02 March 2017

How Change Happens

Duncan Green
2016, Oxford University Press, 288 pages,
ISBN 978-0198785392

Reviewer: Vicky Pryce

The title of this book on poverty and development policies is an optimistic one. Change happens, says Duncan Green. The question, of course, is do things change for the better? At a time when the pubic debate is questioning the value added by the UK’s commitment to spend 0.7 % of its GDP on foreign aid, it is of paramount importance to understand how change happens and what types of interventions achieve the best outcomes.

The author of this book, Oxfam’s senior strategic adviser in the UK, has seen it all on the ground and draws from his extensive experience. But do not think for a moment that it is easy. Each situation is different; each community has its own idiosyncrasies; and no one size fits all. National governments, the population, donors and NGOs – and of course the private sector – all interact, have a role to play and are crucial in making change happen. Influencing them to do the right thing is paramount. But one needs to be flexible, use an iterative communication process and learn from it, and not slavishly follow simple checklists.

But international bodies have their own traditional ways of thinking and shift only slowly, to the despair of the activists. He cites as an example Martin Honeywell’s book, The Poverty Brokers, which described how the IMF used the Latin American debt crisis of the 1980s: “To impose austerity and ‘structural adjustment’ across the developing world. Growth was all; the state was always the problem, never the solution; deregulated markets the only way forward.” Duncan Green detects some softening in attitudes in recent years .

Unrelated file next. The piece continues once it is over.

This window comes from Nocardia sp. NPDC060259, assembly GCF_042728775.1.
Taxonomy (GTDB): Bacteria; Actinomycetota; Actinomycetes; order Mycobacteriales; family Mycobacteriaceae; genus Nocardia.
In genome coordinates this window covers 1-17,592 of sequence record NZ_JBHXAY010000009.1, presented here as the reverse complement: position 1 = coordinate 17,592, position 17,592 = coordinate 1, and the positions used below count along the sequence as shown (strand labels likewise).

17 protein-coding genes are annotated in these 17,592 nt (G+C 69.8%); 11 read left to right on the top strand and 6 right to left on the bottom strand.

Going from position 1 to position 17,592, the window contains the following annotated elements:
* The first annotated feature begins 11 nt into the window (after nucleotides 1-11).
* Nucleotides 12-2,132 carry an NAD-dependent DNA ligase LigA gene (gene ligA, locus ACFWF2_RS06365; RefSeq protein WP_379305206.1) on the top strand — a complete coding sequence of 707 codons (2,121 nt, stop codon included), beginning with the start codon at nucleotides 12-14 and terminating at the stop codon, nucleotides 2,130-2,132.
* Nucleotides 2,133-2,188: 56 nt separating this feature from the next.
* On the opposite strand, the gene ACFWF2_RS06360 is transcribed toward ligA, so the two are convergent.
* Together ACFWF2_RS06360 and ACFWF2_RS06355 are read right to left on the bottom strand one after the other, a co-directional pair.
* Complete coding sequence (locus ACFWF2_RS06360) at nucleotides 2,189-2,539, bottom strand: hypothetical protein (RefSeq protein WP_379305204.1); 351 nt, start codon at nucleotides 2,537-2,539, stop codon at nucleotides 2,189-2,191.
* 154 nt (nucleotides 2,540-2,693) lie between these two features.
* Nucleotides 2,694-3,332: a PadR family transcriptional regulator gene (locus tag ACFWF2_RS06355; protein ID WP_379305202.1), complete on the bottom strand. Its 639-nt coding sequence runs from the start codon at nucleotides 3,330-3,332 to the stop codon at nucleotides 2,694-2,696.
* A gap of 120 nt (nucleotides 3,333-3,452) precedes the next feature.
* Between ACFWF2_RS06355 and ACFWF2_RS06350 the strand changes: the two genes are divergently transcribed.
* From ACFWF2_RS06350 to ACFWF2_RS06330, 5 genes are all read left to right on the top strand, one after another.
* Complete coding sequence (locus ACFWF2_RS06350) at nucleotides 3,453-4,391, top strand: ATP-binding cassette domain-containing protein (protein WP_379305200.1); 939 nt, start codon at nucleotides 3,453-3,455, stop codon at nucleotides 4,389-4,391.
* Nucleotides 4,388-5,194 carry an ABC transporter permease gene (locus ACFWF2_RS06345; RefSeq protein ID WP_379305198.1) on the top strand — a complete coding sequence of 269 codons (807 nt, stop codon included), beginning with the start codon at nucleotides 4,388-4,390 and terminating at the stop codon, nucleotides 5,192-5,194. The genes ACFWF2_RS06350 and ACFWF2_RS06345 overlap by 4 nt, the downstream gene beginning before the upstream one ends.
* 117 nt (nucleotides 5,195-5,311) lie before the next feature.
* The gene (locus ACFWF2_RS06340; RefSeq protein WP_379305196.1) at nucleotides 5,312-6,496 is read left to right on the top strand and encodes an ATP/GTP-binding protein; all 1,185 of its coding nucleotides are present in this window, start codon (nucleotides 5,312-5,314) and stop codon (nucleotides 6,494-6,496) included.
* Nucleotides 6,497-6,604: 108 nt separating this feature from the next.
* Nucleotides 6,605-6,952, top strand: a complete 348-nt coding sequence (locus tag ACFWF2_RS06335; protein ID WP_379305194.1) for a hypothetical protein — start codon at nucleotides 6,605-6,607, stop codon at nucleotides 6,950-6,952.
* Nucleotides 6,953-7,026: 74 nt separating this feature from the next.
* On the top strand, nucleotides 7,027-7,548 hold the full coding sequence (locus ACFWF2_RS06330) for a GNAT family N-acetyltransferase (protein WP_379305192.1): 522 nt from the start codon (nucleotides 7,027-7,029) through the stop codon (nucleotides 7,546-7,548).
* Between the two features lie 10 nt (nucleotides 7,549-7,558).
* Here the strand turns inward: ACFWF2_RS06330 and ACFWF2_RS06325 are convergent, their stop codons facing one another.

However the evidence suggests that very little has changed. See for example the recent treatment of Greece by IMF inspired policies after the financial crisis of 2008 and the economic and humanitarian crisis this has brought about and you would be excused for thinking that nothing much has moved in this area.

The author advocates a ‘power and systems’ approach to drive change on the ground, placing a lot of emphasis on national decision makers who are crucial in this. That may indeed be absolutely essential for further progress. To be effective, Duncan Green argues, international development organizations should accompany the ‘hard power’ they use to compel governments to change with ‘soft power’ to ensure that ideas and norms filter down a society’s structure and take hold in a way that adds crucially to the final outcome.

That may indeed be absolutely essential for further progress. In truth the jury is still out in this whole area. As the author himself points out, much of the poverty reduction we have seen in the world since 2000 owes very little to the UN’s Millennium Development Goal and its successor, the Sustainable Developments Goals agreed by institutions, governments and NGOs but a lot to the extraordinary growth in China which moved hundreds of millions of people out of poverty with more still to come. So in truth the jury is still out in this whole area.